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Oregon coalition revives effort to cap greenhouse gas emissions

The move follows a failed attempt to pass a cap-and-trade bill in the state legislature.

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Five months after the Oregon legislature failed to pass a cap-and-trade bill, a coalition of environmental advocates has filed three petitions regulating carbon emissions for the 2020 ballot.

One proposed measure would require the state to reduce greenhouse gas emissions to 50%  below 1990 levels by 2035 and to 100% “carbon free” by 2050.

The second and third measures would require all electricity produced in the state to be generated from renewable energy by 2045.

A long history

The petitions follow a dramatic showdown in the state capital last summer over House Bill 2020, a carbon emissions cap- and-trade scheme.

Oregon’s Republican senators fled the state to prevent a vote on the bill, which aimed to reduce emissions by at least 45% below 1990 emissions levels by 2035 and at least 80% below 1990 levels by 2050. 

The GOP representatives returned to the capitol only after the Democratic leadership decided to kill the bill, saying they didn’t have enough votes to pass the legislation.

The cap-and-trade proposal – years in the making – attracted fierce opposition from the trucking industry due to concerns that the legislation unfairly targeted the transport sector and would force many small carriers out of business.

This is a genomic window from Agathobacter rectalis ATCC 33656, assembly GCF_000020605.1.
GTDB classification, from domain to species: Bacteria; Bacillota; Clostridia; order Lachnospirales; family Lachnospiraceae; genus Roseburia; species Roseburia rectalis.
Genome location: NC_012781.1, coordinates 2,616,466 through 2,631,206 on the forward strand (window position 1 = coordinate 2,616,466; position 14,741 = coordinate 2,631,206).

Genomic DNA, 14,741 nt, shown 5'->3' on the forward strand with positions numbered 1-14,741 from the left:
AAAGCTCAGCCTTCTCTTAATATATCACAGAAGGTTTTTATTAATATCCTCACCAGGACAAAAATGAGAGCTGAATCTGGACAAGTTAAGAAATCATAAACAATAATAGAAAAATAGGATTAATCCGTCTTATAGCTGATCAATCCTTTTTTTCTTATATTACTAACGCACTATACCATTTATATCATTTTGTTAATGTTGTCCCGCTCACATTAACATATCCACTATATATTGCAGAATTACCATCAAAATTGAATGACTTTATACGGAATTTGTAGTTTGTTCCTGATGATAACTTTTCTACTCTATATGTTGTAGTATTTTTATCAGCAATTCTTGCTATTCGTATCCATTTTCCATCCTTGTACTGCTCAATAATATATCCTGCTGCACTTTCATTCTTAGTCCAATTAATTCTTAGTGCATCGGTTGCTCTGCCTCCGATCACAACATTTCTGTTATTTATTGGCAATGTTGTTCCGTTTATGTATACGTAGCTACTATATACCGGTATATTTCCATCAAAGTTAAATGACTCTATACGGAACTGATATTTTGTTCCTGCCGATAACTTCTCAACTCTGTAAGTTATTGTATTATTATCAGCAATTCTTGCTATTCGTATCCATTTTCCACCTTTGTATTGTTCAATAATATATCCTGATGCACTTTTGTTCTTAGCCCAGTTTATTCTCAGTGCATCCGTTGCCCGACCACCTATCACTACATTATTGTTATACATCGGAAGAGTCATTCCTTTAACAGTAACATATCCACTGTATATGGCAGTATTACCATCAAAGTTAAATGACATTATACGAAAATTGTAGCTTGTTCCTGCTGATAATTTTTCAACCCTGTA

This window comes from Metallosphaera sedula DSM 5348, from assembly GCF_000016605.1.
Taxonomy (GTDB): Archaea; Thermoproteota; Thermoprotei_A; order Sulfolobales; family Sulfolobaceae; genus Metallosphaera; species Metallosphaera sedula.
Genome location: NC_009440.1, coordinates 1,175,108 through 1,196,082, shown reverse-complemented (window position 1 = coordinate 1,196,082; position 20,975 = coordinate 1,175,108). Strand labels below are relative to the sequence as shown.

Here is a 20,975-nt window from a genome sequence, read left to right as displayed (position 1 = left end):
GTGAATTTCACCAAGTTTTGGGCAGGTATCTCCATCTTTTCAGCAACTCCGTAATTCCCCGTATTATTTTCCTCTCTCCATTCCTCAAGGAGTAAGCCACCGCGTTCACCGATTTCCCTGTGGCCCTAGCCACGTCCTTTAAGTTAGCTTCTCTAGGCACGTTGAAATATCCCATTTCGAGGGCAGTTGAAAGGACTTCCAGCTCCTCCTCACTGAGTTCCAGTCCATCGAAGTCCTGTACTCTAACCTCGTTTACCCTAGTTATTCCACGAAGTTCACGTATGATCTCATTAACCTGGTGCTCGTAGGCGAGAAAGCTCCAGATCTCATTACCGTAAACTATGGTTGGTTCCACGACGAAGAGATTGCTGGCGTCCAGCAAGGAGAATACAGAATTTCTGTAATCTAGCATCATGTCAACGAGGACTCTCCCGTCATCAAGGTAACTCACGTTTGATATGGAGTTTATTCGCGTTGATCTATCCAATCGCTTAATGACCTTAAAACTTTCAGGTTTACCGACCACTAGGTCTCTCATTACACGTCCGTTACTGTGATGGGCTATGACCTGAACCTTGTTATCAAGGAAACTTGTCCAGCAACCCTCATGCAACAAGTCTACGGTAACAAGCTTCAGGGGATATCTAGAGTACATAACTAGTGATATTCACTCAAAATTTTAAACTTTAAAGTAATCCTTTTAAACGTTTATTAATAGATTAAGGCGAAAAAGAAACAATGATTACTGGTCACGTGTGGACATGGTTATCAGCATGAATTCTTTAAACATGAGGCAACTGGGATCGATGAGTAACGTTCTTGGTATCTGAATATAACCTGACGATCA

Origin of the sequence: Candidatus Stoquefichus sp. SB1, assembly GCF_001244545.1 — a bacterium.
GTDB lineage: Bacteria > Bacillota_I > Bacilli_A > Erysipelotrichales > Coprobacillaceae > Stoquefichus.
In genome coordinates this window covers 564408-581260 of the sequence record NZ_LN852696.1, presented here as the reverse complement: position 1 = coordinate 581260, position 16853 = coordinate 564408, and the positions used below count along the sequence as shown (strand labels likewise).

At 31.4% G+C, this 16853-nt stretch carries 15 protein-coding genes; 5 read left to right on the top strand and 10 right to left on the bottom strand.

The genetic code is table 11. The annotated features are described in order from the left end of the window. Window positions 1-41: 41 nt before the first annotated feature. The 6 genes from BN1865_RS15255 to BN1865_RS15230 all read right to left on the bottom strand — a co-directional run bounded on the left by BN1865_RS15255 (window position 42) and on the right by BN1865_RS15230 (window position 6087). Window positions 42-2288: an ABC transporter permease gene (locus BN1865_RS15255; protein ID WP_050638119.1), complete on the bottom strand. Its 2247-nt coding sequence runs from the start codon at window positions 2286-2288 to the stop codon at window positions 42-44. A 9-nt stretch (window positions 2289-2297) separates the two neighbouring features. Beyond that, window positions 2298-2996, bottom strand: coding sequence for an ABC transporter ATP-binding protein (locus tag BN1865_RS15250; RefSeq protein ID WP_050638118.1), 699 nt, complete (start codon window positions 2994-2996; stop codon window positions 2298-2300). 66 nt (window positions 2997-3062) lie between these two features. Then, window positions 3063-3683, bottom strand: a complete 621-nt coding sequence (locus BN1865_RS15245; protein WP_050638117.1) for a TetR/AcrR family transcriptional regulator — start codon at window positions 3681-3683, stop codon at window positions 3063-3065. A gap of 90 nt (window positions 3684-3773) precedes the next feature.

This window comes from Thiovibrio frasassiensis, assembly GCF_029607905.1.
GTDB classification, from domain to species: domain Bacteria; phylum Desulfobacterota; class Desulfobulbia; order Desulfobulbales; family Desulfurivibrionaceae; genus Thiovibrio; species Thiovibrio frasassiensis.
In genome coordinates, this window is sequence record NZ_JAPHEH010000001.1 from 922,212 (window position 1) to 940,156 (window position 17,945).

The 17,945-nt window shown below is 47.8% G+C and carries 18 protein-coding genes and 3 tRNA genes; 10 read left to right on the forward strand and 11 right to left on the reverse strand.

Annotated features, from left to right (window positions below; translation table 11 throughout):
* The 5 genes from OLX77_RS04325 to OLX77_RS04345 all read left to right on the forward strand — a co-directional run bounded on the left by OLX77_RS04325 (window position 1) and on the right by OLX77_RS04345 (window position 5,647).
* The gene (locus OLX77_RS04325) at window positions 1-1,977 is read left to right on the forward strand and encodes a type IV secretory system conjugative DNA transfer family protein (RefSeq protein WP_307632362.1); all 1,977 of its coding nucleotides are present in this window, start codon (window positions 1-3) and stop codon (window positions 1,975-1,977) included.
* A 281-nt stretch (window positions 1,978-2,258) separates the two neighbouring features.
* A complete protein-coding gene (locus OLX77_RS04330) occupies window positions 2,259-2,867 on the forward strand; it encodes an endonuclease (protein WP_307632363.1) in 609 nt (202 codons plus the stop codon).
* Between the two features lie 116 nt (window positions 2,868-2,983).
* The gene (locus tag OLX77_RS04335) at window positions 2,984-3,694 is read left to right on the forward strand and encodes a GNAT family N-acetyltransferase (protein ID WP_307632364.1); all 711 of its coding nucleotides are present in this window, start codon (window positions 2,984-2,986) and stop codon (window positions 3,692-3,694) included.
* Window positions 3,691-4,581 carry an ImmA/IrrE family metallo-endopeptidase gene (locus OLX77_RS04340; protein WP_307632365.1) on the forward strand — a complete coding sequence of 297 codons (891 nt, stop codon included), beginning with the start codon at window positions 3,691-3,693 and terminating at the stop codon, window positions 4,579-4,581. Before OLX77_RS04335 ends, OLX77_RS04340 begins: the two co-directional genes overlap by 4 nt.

Another try

The coalition backing the new ballot petitions, Renew Oregon, is hoping the measures will put pressure on legislators when they convene in February 2020. Democratic leaders have said they will try once again to pass a carbon cap.

“Our priority will continue to be the cap-and-invest bill,” Brad Reed, a spokesman for Renew Oregon, told Oregon Public Broadcasting. “We will put all of our energy to that. But we cannot afford for the state and for the people to not have bold climate action next year.”

Jana Jarvis, executive director of the Oregon Trucking Association, was not immediately available for comment.

Linda Baker, Senior Environment and Technology Reporter

Linda Baker is a FreightWaves senior reporter based in Portland, Oregon. Her beat includes autonomous vehicles, the startup scene, clean trucking, and emissions regulations. Please send tips and story ideas to [email protected]